How the Technology Industry Is Reacting to Russia’s Invasion of Ukraine: Russia’s invasion of Ukraine is already influencing the broader tech sector. For starters, startups in Ukraine are experiencing severe economic fallout: Ajax, Grammarly, and Readdle all face dim prospects. Ukraine is home to some of the world’s most talented engineers, designers, and general technologists. Aside from startups, numerous Big Tech corporations have R&D facilities in Ukraine and whole teams providing specialised services. Google, TikTok, and Uber, to name a few, are currently monitoring their personnel and services in the region. One source of worry is that consumer-facing platforms may convey misinformation or deception as events develop.
Russia’s Invasion of Ukraine: Bitcoin to Play a Role on Both Fronts: Bitcoin and other cryptocurrencies will almost probably play a role on both sides of the Russian-Ukraine war. As Ukrainians race to withdraw their money from banks, the demand to get rid of currency multiplies tenfold. Furthermore, foreigners wishing to assist Ukraine have begun giving crypto (mostly Bitcoin) donations, totalling roughly $400,000 in value. On the opposite side of the aisle, with the impending assault of sanctions, some speculate that Russia may embrace cryptocurrency as a type of “work-around.” Aside from Bitcoin, you may be aware that Vitalik Buterin, the co-creator of Ethereum, was born in Russia.
The Ukraine crisis poses a challenge to the oil industry, which is already wary of high prices: Oil prices have been growing over the last year or two, and with Russia’s invasion of Ukraine, things are set to worsen. Russia is the world’s third-largest oil producer and the source of around 40% of Europe’s natural gas. While the United States and Europe have hastened to impose further economic sanctions on Russia, the measures have stopped short of shutting off Russia’s energy supply completely. Nonetheless, due to Russia’s pool’s uncertainty, energy costs are rising even more. Many analysts believe a “global energy catastrophe” is on the horizon.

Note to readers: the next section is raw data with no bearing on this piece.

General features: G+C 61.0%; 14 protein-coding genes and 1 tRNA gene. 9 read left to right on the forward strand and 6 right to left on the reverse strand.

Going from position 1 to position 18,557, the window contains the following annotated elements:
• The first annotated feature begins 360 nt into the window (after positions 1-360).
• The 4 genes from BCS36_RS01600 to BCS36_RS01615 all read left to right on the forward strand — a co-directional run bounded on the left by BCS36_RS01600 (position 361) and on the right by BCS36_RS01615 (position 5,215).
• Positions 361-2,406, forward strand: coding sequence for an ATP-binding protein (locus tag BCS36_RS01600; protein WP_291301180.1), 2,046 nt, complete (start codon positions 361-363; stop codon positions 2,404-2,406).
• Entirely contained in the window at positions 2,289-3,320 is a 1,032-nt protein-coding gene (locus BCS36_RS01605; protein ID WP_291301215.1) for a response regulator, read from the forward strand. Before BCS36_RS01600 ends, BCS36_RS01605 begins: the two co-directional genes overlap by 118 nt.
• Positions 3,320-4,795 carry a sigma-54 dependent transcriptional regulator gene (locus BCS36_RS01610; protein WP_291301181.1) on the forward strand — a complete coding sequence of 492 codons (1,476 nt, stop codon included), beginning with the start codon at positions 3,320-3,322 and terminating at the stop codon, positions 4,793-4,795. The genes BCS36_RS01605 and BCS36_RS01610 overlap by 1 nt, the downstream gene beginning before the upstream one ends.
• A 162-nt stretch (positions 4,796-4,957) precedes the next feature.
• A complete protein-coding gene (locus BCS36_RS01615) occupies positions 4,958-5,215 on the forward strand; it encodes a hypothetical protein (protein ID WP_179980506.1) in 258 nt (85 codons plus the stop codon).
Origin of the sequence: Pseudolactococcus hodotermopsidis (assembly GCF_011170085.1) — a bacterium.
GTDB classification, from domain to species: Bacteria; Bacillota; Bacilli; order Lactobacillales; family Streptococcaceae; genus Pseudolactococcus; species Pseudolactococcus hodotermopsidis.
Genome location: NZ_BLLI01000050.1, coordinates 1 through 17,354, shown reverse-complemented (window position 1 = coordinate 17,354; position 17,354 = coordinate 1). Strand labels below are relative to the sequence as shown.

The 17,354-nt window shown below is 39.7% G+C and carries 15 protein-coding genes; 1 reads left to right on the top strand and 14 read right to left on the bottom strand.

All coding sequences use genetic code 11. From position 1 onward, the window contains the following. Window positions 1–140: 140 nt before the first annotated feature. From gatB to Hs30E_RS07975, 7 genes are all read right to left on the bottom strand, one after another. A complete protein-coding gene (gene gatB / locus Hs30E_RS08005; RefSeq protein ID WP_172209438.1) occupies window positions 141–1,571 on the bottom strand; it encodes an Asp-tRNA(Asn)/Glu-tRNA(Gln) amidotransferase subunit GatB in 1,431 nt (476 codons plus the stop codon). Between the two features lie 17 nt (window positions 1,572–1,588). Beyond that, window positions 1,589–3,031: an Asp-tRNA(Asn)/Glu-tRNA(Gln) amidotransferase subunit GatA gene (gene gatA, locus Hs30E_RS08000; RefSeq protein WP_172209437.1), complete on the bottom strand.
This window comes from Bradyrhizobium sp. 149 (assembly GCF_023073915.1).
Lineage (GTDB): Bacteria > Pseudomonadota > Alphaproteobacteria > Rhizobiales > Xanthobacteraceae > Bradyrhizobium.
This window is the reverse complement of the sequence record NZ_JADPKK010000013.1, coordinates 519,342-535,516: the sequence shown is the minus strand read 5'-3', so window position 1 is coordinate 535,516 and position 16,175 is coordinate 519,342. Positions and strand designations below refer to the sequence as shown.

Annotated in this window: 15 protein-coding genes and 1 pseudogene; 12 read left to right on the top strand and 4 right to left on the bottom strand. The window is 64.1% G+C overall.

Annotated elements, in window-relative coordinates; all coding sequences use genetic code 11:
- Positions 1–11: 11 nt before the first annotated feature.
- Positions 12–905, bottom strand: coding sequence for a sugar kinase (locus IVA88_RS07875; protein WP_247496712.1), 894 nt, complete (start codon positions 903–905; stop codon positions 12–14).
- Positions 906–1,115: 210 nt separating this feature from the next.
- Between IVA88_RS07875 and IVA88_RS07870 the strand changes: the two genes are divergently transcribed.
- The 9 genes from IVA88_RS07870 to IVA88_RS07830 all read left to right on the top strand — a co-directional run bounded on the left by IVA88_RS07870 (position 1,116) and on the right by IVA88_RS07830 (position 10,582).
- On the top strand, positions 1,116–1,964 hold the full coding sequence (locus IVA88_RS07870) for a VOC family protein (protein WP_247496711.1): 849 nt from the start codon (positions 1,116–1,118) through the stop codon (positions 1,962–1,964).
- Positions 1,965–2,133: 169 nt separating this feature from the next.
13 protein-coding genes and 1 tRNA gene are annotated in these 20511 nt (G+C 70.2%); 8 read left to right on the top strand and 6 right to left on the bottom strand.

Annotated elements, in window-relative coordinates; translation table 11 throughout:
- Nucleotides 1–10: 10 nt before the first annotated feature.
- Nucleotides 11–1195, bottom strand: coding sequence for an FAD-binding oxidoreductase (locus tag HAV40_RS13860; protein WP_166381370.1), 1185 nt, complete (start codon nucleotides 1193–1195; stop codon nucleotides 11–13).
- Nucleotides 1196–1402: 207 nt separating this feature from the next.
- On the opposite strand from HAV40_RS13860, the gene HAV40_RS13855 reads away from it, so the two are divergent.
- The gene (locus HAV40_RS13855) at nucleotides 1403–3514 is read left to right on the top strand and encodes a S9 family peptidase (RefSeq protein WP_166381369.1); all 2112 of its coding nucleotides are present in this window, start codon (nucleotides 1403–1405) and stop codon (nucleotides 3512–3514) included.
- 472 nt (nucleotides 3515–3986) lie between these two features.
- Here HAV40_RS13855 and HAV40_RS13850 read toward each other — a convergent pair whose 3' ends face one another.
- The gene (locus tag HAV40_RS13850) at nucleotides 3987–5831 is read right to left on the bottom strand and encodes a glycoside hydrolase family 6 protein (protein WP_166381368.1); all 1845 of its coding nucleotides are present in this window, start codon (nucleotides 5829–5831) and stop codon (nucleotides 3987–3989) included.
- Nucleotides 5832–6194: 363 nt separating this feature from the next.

Offerpad Solutions was up by 26% as revenue was lower than planned in the fourth quarter, although adjusted EBITDA and adjusted net income were higher. The total number of residences sold in FY21 exceeded expectations. Revenue and adjusted EBITDA expectations for the first quarter were higher than expected.
Universal Display was up by 23% as revenue in the fourth quarter was more than expected, while earnings per share were lower. The revenue forecast for the fiscal year was lower than expected.
Zeta was up by 18% as revenue and EBITDA were higher than expected in the fourth quarter, but EPS was lower. The revenue estimate for the first quarter was lower than expected, while EBITDA was in line. Revenue and EBITDA forecasts for the fiscal year were both higher than expected.
Imax was up by 9% as revenue, EBITDA, and EPS all above forecasts in the fourth quarter; management touted a record December box office, post-pandemic demand for premium theatrical experiences, installations/more screens, and diversification outside box office (live events).
Ansys was up by 7% as revenue, EBITDA, and EPS were above expectations in the fourth quarter; management cited a record December box office, post-pandemic demand for premium theatrical experiences, installations/more screens and diversification outside of box office (live events).
Booking was down by 7% as revenue, adjusted EBITDA, and earnings per share were higher than expected in the fourth quarter.
NetApp was down by 6% as revenue in the third quarter aligned with expectations, although earnings per share were higher. Revenue projection for the fourth quarter was higher than expected, while earnings per share were lower.
United Microelectronics was down by 2% as the board authorised a capital budget of NT$71.22 billion. To construct a new 22nm fab in Singapore. Production is set to begin in 2024.